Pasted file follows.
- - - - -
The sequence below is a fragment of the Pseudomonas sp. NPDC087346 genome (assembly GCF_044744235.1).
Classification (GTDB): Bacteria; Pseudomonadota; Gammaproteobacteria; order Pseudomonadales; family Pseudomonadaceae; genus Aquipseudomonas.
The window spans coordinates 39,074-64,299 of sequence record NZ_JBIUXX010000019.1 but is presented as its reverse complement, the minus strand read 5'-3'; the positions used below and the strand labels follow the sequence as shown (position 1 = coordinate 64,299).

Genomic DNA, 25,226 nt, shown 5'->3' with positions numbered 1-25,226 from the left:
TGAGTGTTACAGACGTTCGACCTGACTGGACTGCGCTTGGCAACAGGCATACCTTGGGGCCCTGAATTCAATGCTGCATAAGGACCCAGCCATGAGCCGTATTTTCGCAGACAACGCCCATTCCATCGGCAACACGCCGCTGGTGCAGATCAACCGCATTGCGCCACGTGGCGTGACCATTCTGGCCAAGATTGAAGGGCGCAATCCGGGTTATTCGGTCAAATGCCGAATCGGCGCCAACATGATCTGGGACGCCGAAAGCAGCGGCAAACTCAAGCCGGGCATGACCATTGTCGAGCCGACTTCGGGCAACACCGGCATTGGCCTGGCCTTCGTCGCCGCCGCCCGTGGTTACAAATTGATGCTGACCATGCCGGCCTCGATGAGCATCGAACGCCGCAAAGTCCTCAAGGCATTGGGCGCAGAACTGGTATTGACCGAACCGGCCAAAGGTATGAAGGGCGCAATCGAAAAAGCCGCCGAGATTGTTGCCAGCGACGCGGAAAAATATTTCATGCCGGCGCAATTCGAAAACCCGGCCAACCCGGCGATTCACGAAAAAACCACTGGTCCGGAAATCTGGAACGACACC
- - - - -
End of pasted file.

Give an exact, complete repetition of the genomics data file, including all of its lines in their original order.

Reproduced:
The sequence below is a fragment of the Pseudomonas sp. NPDC087346 genome (assembly GCF_044744235.1).
Classification (GTDB): Bacteria; Pseudomonadota; Gammaproteobacteria; order Pseudomonadales; family Pseudomonadaceae; genus Aquipseudomonas.
The window spans coordinates 39,074-64,299 of sequence record NZ_JBIUXX010000019.1 but is presented as its reverse complement, the minus strand read 5'-3'; the positions used below and the strand labels follow the sequence as shown (position 1 = coordinate 64,299).

Genomic DNA, 25,226 nt, shown 5'->3' with positions numbered 1-25,226 from the left:
TGAGTGTTACAGACGTTCGACCTGACTGGACTGCGCTTGGCAACAGGCATACCTTGGGGCCCTGAATTCAATGCTGCATAAGGACCCAGCCATGAGCCGTATTTTCGCAGACAACGCCCATTCCATCGGCAACACGCCGCTGGTGCAGATCAACCGCATTGCGCCACGTGGCGTGACCATTCTGGCCAAGATTGAAGGGCGCAATCCGGGTTATTCGGTCAAATGCCGAATCGGCGCCAACATGATCTGGGACGCCGAAAGCAGCGGCAAACTCAAGCCGGGCATGACCATTGTCGAGCCGACTTCGGGCAACACCGGCATTGGCCTGGCCTTCGTCGCCGCCGCCCGTGGTTACAAATTGATGCTGACCATGCCGGCCTCGATGAGCATCGAACGCCGCAAAGTCCTCAAGGCATTGGGCGCAGAACTGGTATTGACCGAACCGGCCAAAGGTATGAAGGGCGCAATCGAAAAAGCCGCCGAGATTGTTGCCAGCGACGCGGAAAAATATTTCATGCCGGCGCAATTCGAAAACCCGGCCAACCCGGCGATTCACGAAAAAACCACTGGTCCGGAAATCTGGAACGACACC